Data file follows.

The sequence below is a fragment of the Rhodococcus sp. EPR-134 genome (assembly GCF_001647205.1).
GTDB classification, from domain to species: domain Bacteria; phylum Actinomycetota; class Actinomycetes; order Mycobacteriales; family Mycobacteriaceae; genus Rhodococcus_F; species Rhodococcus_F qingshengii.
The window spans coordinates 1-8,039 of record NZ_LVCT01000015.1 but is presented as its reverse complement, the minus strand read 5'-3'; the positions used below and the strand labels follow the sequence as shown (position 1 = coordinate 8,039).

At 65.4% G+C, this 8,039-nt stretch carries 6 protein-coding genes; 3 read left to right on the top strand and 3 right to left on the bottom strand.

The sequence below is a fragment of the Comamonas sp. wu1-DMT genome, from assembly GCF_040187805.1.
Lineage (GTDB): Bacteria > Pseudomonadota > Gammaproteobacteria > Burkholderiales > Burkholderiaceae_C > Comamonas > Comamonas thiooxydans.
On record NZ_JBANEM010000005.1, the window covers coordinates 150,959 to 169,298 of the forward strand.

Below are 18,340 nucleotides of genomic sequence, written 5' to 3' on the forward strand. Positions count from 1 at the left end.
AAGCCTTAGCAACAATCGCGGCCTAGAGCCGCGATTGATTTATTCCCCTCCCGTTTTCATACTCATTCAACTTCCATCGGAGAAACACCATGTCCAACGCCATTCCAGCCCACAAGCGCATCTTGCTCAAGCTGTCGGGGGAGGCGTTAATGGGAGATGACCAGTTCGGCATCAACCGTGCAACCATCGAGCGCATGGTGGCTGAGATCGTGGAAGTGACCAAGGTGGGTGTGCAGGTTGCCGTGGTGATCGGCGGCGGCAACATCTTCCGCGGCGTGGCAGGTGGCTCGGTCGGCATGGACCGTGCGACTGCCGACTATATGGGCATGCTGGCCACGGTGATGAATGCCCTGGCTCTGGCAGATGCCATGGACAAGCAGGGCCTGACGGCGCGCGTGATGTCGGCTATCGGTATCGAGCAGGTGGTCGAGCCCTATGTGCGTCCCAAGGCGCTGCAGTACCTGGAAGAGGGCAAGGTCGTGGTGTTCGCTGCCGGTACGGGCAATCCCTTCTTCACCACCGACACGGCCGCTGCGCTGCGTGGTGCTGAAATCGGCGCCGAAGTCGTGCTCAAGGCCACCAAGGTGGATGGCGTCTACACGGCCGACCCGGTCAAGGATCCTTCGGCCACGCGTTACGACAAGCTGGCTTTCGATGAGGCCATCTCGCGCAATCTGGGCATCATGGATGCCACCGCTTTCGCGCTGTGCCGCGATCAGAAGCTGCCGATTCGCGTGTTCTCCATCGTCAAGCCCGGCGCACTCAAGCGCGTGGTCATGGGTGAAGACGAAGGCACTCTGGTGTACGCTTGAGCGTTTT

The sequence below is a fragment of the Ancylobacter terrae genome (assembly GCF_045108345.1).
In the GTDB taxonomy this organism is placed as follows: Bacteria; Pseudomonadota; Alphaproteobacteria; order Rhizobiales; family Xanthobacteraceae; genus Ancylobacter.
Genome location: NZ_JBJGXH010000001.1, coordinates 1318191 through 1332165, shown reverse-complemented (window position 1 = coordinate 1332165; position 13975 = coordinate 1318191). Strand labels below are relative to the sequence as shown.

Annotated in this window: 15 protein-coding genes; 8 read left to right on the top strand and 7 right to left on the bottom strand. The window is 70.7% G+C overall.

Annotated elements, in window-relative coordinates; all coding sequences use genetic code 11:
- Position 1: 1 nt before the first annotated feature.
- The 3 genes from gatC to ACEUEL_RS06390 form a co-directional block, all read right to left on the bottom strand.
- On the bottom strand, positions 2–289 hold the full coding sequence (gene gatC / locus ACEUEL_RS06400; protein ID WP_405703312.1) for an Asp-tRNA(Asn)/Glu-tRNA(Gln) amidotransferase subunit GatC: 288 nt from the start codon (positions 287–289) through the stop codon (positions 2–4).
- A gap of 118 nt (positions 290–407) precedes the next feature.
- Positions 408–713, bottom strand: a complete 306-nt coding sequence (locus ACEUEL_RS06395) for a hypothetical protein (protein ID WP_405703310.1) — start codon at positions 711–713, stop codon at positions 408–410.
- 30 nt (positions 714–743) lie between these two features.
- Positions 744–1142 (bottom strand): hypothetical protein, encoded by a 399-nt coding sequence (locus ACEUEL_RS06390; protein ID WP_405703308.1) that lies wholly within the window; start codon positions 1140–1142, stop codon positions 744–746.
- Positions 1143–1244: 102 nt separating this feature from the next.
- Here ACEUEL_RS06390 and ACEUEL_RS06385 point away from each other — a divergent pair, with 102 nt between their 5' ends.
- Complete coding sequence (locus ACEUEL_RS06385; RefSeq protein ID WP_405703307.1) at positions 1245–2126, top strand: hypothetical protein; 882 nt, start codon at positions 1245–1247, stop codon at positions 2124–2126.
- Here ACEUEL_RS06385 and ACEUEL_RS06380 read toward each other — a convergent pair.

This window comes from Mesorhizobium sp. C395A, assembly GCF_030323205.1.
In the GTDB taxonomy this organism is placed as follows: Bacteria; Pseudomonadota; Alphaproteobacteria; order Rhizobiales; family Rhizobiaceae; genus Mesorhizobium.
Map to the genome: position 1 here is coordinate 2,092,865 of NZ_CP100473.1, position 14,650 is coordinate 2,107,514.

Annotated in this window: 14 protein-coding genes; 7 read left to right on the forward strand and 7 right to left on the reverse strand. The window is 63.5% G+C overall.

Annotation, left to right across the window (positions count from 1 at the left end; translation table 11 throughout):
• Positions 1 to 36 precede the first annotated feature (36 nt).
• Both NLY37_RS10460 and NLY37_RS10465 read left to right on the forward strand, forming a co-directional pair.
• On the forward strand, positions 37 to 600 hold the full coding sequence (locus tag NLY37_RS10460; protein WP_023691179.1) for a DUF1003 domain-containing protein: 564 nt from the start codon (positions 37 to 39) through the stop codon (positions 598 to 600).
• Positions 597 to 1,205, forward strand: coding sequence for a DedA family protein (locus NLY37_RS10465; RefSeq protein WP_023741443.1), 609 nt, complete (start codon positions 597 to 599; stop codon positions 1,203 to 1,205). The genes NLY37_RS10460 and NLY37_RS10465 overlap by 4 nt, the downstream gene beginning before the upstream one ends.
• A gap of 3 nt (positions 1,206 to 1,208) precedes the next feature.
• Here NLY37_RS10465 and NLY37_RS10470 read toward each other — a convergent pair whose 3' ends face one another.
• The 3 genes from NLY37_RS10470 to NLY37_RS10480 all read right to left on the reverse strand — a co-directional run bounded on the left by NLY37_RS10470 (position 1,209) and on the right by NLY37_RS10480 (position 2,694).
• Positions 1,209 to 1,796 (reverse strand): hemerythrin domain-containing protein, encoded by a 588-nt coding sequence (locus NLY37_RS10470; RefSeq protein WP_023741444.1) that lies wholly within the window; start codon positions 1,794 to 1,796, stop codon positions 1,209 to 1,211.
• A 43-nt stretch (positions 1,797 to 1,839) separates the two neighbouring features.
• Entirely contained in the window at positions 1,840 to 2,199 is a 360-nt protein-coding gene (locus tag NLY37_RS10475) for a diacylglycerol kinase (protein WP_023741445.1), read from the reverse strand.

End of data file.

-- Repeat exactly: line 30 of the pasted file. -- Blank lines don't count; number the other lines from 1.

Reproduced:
Annotation, left to right across the window (positions count from 1 at the left end; translation table 11 throughout):